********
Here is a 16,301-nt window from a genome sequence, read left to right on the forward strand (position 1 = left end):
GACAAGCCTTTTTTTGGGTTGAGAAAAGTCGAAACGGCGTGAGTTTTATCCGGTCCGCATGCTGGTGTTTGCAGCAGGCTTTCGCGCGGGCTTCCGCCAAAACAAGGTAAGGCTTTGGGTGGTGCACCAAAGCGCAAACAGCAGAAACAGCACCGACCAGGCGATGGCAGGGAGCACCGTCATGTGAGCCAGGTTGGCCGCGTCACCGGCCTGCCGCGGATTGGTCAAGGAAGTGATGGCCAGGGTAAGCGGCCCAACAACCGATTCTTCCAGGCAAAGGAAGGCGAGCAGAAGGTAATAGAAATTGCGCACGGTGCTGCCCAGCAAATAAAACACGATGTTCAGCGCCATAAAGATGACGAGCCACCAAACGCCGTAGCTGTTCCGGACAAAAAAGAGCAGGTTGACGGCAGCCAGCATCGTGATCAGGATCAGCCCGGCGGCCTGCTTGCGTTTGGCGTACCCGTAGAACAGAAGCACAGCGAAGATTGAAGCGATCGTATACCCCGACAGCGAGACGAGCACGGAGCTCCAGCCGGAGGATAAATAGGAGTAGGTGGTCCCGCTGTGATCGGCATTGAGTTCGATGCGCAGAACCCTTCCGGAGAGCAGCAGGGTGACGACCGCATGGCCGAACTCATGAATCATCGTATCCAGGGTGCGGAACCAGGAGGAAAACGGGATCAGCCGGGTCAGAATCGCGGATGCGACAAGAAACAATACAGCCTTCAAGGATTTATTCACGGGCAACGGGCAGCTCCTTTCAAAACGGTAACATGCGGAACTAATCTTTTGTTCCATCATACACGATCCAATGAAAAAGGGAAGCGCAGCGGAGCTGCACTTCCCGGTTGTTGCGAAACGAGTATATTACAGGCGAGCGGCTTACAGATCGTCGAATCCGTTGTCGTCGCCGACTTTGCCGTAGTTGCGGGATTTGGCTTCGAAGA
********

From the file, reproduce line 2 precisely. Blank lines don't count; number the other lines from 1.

GACAAGCCTTTTTTTGGGTTGAGAAAAGTCGAAACGGCGTGAGTTTTATCCGGTCCGCATGCTGGTGTTTGCAGCAGGCTTTCGCGCGGGCTTCCGCCAAAACAAGGTAAGGCTTTGGGTGGTGCACCAAAGCGCAAACAGCAGAAACAGCACCGACCAGGCGATGGCAGGGAGCACCGTCATGTGAGCCAGGTTGGCCGCGTCACCGGCCTGCCGCGGATTGGTCAAGGAAGTGATGGCCAGGGTAAGCGGCCCAACAACCGATTCTTCCAGGCAAAGGAAGGCGAGCAGAAGGTAATAGAAATTGCGCACGGTGCTGCCCAGCAAATAAAACACGATGTTCAGCGCCATAAAGATGACGAGCCACCAAACGCCGTAGCTGTTCCGGACAAAAAAGAGCAGGTTGACGGCAGCCAGCATCGTGATCAGGATCAGCCCGGCGGCCTGCTTGCGTTTGGCGTACCCGTAGAACAGAAGCACAGCGAAGATTGAAGCGATCGTATACCCCGACAGCGAGACGAGCACGGAGCTCCAGCCGGAGGATAAATAGGAGTAGGTGGTCCCGCTGTGATCGGCATTGAGTTCGATGCGCAGAACCCTTCCGGAGAGCAGCAGGGTGACGACCGCATGGCCGAACTCATGAATCATCGTATCCAGGGTGCGGAACCAGGAGGAAAACGGGATCAGCCGGGTCAGAATCGCGGATGCGACAAGAAACAATACAGCCTTCAAGGATTTATTCACGGGCAACGGGCAGCTCCTTTCAAAACGGTAACATGCGGAACTAATCTTTTGTTCCATCATACACGATCCAATGAAAAAGGGAAGCGCAGCGGAGCTGCACTTCCCGGTTGTTGCGAAACGAGTATATTACAGGCGAGCGGCTTACAGATCGTCGAATCCGTTGTCGTCGCCGACTTTGCCGTAGTTGCGGGATTTGGCTTCGAAGA